Focusing On Disorder

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Science  20 May 2011:
Vol. 332, Issue 6032, pp. 897
DOI: 10.1126/science.332.6032.897-c

The ability of high-end optical microscopes to image the smallest of features is very much dependent on the quality of the lenses. However, the preparation and milling of the best-quality lenses add a hefty premium to the cost. In a somewhat counterintuitive approach to improving resolving capability, van Putten et al. explore the use of lenses that are completely disordered. Laser light hitting such a disordered lens creates a random pattern, or speckle, of intense, highly focused spots. By manipulating the wavefront of the laser beam with a spatial light modulator before it hits the lens, the authors show that the multiple spots can be made coincident, thereby forming a spot smaller than that from a conventional lens. They then go on to demonstrate imaging of gold particles with sub–100-nm resolution. Such an adaptive optics approach might prove a useful and ultimately cheaper method of high-resolution microscopy.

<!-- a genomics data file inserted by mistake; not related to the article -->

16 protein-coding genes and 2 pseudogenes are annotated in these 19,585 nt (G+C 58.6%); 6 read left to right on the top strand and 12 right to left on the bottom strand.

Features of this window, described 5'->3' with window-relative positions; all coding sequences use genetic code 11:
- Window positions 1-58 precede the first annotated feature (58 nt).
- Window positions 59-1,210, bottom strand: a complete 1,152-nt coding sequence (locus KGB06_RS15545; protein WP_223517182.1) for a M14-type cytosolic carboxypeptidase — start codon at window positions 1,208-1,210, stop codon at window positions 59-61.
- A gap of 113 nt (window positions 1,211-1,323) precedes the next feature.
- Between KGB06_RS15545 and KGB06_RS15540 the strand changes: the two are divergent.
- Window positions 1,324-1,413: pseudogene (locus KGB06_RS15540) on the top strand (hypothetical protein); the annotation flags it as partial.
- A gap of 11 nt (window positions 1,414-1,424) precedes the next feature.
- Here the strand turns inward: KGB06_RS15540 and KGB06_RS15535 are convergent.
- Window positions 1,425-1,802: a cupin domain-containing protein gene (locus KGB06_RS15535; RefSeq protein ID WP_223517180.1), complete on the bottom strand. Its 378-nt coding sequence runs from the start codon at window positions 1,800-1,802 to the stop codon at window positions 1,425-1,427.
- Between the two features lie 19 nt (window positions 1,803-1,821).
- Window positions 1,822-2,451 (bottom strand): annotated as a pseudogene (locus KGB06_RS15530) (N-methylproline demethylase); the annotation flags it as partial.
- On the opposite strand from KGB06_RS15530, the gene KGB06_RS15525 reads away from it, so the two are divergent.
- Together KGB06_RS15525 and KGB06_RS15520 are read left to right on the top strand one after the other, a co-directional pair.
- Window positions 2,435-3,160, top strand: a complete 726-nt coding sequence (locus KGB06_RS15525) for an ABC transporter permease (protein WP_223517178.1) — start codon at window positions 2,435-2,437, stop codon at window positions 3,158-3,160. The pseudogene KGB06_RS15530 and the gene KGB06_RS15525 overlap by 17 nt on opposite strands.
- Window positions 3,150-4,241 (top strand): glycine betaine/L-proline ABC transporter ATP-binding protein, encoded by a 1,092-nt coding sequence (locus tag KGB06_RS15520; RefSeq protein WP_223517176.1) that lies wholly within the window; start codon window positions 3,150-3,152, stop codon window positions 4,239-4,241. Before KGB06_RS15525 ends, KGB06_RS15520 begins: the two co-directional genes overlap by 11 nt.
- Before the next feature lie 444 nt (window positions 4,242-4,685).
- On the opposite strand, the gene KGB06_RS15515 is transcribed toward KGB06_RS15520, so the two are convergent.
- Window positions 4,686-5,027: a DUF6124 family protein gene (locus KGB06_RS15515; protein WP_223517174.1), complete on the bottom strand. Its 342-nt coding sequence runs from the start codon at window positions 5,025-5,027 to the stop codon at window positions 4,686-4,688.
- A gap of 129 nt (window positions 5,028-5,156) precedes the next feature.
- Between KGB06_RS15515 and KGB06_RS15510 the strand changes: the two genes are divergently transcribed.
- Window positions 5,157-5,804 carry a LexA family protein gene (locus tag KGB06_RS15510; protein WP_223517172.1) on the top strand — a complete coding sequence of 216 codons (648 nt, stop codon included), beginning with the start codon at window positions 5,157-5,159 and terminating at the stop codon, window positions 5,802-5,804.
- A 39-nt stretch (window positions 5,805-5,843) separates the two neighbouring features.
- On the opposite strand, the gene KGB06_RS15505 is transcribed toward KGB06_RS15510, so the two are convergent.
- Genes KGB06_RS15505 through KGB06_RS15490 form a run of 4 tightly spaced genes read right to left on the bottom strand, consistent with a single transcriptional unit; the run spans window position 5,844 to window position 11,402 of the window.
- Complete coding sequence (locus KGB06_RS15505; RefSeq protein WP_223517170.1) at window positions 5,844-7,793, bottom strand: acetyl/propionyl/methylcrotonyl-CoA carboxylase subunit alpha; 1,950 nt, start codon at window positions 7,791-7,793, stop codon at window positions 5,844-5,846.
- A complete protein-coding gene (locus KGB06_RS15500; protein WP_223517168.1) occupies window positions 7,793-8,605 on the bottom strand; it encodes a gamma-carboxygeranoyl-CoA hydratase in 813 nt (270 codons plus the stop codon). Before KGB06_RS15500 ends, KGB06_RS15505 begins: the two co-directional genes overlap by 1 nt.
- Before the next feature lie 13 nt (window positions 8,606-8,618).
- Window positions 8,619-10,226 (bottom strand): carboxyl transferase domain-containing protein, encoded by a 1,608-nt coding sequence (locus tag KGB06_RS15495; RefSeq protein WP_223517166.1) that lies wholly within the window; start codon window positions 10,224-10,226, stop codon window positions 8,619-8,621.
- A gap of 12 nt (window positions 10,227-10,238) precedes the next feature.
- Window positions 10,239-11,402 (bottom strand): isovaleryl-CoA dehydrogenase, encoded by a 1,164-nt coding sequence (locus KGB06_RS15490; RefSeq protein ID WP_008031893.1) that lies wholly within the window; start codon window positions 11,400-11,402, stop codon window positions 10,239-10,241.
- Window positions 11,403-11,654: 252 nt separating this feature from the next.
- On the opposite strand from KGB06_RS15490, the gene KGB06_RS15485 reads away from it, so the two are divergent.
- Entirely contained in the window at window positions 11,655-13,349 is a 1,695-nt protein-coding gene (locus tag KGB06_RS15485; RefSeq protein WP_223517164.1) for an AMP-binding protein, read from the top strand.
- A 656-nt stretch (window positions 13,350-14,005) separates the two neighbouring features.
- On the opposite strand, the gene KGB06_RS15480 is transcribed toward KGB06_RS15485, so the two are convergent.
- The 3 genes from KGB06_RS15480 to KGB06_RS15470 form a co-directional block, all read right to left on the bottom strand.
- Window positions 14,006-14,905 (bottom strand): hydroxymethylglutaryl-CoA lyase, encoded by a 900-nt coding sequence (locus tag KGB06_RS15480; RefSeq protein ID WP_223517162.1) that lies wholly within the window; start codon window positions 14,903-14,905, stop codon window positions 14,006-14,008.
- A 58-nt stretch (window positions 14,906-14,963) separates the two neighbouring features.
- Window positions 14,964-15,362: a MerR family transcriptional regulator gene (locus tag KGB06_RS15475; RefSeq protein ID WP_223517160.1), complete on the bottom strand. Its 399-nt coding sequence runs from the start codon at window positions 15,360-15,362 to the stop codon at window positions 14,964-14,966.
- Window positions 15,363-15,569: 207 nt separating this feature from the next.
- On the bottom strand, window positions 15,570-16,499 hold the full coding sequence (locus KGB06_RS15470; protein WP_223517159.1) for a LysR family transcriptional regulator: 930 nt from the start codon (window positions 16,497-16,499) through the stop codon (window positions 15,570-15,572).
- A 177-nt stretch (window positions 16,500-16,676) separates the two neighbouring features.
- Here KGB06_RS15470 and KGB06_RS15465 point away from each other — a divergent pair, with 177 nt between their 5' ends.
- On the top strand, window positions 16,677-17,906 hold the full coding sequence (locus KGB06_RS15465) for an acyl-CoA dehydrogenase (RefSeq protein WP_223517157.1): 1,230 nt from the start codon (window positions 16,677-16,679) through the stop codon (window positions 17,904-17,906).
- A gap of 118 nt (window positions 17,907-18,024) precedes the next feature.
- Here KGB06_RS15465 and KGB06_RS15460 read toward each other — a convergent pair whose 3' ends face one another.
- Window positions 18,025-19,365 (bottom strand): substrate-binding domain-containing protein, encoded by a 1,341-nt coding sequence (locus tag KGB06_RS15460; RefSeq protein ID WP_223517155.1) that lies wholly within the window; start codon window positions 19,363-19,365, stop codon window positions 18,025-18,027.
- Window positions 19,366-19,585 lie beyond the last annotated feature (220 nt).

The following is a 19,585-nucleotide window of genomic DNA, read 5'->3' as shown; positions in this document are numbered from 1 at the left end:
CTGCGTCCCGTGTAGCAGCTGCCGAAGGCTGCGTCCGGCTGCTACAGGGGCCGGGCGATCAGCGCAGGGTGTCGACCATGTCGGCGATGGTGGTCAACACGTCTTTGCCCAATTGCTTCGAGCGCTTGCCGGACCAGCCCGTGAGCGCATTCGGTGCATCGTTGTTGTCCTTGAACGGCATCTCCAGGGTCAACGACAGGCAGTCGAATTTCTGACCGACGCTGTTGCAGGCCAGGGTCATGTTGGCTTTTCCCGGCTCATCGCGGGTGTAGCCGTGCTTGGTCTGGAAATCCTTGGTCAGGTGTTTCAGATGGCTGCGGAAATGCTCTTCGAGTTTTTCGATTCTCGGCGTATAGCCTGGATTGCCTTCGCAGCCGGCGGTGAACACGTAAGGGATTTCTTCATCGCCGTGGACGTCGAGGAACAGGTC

Phys. Rev. Lett. 106, 193905 (2011).

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